The taxpayer, Dr Leung, was a medical doctor employed by the Hospital Authority (“HA”). Part of the conditions of his employment was that he was required to be ‘on call’ on certain days including Sundays and public holidays. When ‘on call’, he was obligated, among other things, to be within the physical proximity of the hospital, to be ready to render medical services if the need arose, and to abstain from drinking alcohol. Dr Leung brought a claim to the Labour Tribunal arguing that the ‘on call’ arrangements breached the terms of the Employment Ordinance (EO) by denying him the statutory rest days to which he was entitled under s.17 of the EO. A ‘rest day’ is defined in s.2 of the EO as a day on which the employee is entitled to abstain from working for his employer. The Court of Final Appeal (CFA) in Leung Ka Lau v Hospital Authority (2009) 12 HKCFAR 924 allowed Dr Leung’s appeal in that regard, holding that if he was ‘on call’, he logically could not be regarded as resting on that day because he was not entitled to abstain from work should the need for him to work arise; thus, the HA was found to be in breach of contract, and was ordered to pay Dr Leung substantial damages.
The tax dispute
The Hong Kong Inland Revenue Department (IRD) sought to charge the sums Dr Leung received from the HA pursuant to the CFA’s decision to salaries tax on the grounds that these constituted income from employment within the meaning of s.8 of the Inland Revenue Ordinance (IRO). The Board of Review agreed with the IRD, and dismissed Dr Leung’s appeal. Dr Leung appealed to the Court of First Instance (CFI), which allowed Dr Leung’s appeal and reversed the decision of the Board. The CFI applied (at  – ) the test in Fuchs v CIR (2011) 14 HKCFAR 74: if payments are made in return for acting as or being an employee, they are chargeable to salaries tax; if they are paid for anything else, they are not. On that basis, the CFI held that the sums Dr Leung received were not from his employment in a technical sense (i.e., a reward for services he rendered as an employee), but rather they constituted compensation for a breach of his employment contract. The obligation to provide rest days was an implied term of an employment contract and, it followed, the damages awarded by the CFA to Dr Leung flowed from the breach of contract itself, and not from Dr Leung’s past, present, or future services as an employee of the HA. Dr Leung was not paid for rendering services as an employee since being ‘on call’ did not itself necessarily entail Dr Leung working that day, but to compensate him for a contractual default caused by his employer.
As a prior matter, it is important to bear in mind that this decision does not apply to leave pay of any description, including maternity or paternity leave, or annual leave. That is because leave pay is expressly treated as chargeable to salaries tax under ss.8(1A)(a) and 9(1)(a) of the IRO. The taxable status of such leave pay is therefore wholly unaffected by the CFI’s decision, which is authority for a much narrower point: damages for breach of an employment contract, where such damages do not comprise an amount that was contractually due to the employee under his contract of employment, are not chargeable to salaries tax.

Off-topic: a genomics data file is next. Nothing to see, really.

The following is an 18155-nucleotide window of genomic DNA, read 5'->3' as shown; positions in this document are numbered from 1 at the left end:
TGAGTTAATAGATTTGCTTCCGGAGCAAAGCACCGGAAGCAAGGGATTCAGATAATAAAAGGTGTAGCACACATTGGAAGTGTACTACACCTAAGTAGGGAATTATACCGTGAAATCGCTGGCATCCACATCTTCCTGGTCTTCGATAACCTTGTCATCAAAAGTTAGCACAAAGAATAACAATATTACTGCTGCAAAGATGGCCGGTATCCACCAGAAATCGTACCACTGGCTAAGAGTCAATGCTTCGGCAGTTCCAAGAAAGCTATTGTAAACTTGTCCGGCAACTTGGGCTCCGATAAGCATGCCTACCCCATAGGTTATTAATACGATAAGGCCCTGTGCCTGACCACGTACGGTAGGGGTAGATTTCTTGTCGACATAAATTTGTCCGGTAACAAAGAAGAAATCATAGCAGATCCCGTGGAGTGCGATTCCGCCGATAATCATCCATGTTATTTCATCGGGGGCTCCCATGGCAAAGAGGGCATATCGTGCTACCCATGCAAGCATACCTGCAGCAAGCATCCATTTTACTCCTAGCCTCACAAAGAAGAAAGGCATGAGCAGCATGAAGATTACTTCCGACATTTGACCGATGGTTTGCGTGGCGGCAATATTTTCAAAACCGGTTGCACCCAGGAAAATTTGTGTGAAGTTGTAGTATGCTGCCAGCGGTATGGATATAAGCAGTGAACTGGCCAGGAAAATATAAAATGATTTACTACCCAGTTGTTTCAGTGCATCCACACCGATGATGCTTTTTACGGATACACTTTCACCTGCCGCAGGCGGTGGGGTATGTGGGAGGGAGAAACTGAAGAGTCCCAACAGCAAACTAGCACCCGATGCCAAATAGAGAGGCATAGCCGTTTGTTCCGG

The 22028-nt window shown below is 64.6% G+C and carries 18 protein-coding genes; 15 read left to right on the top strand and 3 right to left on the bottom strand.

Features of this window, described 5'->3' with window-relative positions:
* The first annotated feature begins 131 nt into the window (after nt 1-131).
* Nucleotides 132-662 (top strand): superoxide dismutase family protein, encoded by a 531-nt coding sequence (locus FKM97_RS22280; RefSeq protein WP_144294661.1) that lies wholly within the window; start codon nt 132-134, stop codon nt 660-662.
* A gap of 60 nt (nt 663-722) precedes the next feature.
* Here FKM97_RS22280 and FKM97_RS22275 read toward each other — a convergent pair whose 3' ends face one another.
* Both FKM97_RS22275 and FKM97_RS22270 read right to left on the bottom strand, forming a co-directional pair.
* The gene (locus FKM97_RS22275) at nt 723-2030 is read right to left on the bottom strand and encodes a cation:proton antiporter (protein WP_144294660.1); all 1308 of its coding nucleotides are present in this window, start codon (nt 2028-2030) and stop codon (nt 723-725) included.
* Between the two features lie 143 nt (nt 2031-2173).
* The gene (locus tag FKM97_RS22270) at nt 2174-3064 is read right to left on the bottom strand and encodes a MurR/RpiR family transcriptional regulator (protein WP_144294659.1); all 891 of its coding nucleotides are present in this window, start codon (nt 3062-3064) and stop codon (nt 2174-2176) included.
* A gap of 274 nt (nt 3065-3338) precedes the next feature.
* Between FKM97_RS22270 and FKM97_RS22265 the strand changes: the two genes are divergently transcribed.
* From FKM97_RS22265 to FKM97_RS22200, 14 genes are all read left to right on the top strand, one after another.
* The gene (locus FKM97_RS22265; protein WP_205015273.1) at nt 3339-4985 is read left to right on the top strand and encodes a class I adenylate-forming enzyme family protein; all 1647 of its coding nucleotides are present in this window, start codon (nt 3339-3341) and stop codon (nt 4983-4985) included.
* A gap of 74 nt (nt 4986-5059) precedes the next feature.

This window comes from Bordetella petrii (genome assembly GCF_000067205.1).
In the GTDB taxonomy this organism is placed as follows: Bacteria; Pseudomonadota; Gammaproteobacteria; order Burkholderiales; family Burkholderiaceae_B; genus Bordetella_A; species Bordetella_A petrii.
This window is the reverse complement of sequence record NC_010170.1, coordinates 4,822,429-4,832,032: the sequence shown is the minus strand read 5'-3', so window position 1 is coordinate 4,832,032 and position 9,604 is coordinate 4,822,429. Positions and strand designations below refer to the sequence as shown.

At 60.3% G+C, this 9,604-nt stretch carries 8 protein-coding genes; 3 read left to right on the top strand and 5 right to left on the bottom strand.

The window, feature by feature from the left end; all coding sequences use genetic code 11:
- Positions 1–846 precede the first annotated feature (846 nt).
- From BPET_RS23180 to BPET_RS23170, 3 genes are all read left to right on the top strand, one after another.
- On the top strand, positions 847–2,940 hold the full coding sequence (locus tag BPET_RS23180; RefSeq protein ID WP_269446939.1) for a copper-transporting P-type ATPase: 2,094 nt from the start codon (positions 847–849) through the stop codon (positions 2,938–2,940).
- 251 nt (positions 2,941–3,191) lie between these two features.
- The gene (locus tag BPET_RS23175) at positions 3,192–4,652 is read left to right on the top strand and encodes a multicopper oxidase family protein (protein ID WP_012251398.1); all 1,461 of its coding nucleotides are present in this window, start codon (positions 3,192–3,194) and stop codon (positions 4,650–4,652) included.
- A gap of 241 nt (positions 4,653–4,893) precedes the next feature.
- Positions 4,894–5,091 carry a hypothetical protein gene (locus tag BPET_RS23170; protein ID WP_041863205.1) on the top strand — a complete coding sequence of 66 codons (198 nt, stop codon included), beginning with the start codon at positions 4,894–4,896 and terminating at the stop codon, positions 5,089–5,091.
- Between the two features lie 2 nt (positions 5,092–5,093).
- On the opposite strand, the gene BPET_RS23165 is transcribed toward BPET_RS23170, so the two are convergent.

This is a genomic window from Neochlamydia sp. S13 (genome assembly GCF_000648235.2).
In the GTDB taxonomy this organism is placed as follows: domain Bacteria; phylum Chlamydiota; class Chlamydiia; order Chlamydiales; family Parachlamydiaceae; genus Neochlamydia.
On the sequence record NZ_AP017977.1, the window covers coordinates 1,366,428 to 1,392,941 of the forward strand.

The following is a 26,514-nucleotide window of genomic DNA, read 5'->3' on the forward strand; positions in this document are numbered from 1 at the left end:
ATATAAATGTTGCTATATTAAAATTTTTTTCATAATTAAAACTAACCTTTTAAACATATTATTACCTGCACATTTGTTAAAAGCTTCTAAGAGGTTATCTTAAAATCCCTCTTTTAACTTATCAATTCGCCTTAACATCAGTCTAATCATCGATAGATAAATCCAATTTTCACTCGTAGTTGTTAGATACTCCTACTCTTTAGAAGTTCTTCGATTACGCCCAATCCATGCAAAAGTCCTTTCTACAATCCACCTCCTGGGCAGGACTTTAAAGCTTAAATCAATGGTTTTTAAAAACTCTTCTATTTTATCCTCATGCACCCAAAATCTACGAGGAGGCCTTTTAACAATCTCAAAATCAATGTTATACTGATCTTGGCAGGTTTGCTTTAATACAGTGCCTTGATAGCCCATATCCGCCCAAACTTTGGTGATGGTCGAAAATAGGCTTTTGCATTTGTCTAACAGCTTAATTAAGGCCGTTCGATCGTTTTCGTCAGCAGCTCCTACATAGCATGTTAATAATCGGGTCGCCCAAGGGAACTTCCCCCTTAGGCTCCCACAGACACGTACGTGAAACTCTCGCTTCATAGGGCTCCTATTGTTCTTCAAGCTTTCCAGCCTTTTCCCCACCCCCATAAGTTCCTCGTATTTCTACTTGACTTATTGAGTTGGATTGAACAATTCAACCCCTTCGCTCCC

The CFI’s decision, however, is not entirely free from problems.
First, the analogy proffered by Chan J (at  – ) between, on the one hand, a medical doctor being ‘on call’ and, on the other, an employee being required to attend a charity football game on a Sunday by his employer is, at best, strained. A person who contractually agrees with his employer to work overtime on a Sunday should in the ordinary course be chargeable to salaries tax on the overtime pay he receives, and the same logic should apply if his employer decided to pay him to attend a football match instead to the extent such attendance was in the course of the employee rendering services in employment.
Second, the IRD accepted that if Dr Leung had been offered days off in lieu as compensation for forfeiting his rest days, such a benefit in kind would not have been chargeable to salaries tax. The CFI thought this to be inconsistent with the IRD’s principal argument that the cash payment he had received was so taxable (at  – ). The IRD’s position on that point, however, likely arose from s.9(2A)(a)(ii) of the IRO, which in essence provides that a benefit in kind provided by an employer to an employee is not chargeable to salaries tax to the extent that it is not convertible into money. Thus, the grant of a day in lieu, with not option to liquidate this for a cash payment instead, would have been statutorily exempt from salaries tax.
How we can help
The IRD has become increasingly assertive in assessing salaries tax on compensatory and terminal payments, and the relevant case law is therefore constantly evolving. We are highly experienced in advising in both non-contentious and contentious employment law and employment tax matters and we stand ready to assist.